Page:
One lamentable drawback to this otherwise useful volume is the author’s failure to include references to the ancient evidence in all but a few places. Here Macurdy provides better guidance. Oddly, too, Whitehorne’s book begins with a discussion of the significance of the name, but, after some amusing comments about comedy, Richard’s nickname and Mr Farquhar of Bangor, curiously omits the interesting word-play implicit in the Kleopatra (Patroklos) exemplum in Iliad ix, noted already by E. Howald in 1924. Similarly, the translation of ‘Neos’ (as in Neos Dionysos) is more likely ‘young’ rather than ‘new’ as the author himself notes on p. 177).

Whitehorne notes that Kleopatra III collected titles in a conscious effort to outdo her female predecessors (pp. 133-34), but the inclusion of Dikaiosyne and Nikephoros must surely be more significant than that: Kleopatra was thus moving into the masculine sphere of authority, appropriating the functions of law-giver and conqueror. Whitehorne comes to a similar conclusion in the interpretation of her Egyptian titulature ‘the female Horus, … mighty bull’, where he recognises that Kleopatra III has ‘succeeded in uniting the masculine potency and invincibility of the god-king with the cherishing femininity of Isis’ (p. 147). The significance of the Greek epithets is unmistakable. The author is also reluctant to reject entirely the allegations of Justin 39. 4 that Ptolemy X Alexander I was guilty of matricide, but the charge revived so many years later, with regard to a woman who appears to have died of a lingering illness, smacks of invention. In fact, much of what we are told about the Syrian/Egyptian Kleopatras comes from sources like Pompeius Trogus (Justin), Athenaios, Pausanias and Josephus, all of whom had their reasons for distorting primary evidence that was probably not very good to begin with. Nor am I convinced by Whitehorne’s contention that celebration of the wedding of Kleopatra I and Ptolemy V Epiphanes at Raphia was not ‘a symbolic way of rubbing Seleucid salt in Ptolemaic wounds’ (p. 81) and that Antiochos III was willing to compromise and treat his Ptolemaic son-in-law as an equal. Antiochos, unwisely, was not intimidated by the Romans, whose ambassadors he rebuffed at Lysimacheia, and he will not have been concerned about the dignity of the boy-king Epiphanes, even if the latter had the benefit of an alliance with Rome in reserve.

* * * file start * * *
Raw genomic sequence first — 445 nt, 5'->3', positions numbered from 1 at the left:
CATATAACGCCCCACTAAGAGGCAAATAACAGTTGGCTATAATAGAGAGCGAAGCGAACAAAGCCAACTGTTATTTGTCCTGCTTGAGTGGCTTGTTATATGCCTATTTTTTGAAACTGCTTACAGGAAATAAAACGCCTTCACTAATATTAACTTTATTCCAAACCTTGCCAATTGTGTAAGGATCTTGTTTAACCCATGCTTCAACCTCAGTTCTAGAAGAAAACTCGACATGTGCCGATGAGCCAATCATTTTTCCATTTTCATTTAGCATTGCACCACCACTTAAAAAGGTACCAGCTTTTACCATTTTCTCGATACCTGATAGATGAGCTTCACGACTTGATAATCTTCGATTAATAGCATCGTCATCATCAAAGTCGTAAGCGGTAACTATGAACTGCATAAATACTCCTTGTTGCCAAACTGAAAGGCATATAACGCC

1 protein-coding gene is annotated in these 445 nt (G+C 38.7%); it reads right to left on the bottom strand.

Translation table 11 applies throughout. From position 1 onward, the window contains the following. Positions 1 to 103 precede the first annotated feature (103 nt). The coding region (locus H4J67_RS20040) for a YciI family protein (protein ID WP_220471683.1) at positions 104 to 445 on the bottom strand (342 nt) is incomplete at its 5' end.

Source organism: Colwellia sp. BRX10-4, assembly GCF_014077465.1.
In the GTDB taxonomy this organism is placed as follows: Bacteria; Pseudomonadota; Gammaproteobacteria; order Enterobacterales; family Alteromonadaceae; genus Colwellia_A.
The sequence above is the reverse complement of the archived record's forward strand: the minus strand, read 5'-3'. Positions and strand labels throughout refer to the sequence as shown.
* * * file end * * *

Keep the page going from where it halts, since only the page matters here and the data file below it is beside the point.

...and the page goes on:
But, on the whole, this is an enjoyable book, which serves as a valuable introduction to a difficult period of late Hellenistic history. Whitehorne has a good command of the evidence and writes with authority and a sense of humour. The discussion of Kleopatra VII’s suicide is succinct and sensible, but it only serves to underline the fact that Cleopatras would be a better, and more unified, book if the author had allotted the 79 pages devoted to earlier (non-Ptolemaic) Kleopatras to the most famous bearer of the name. Whitehorne does a splendid job of answering the question posed on the dust-jacket: ‘Who were the other Cleopatras?’ But inquiring minds want to know more about Number 7.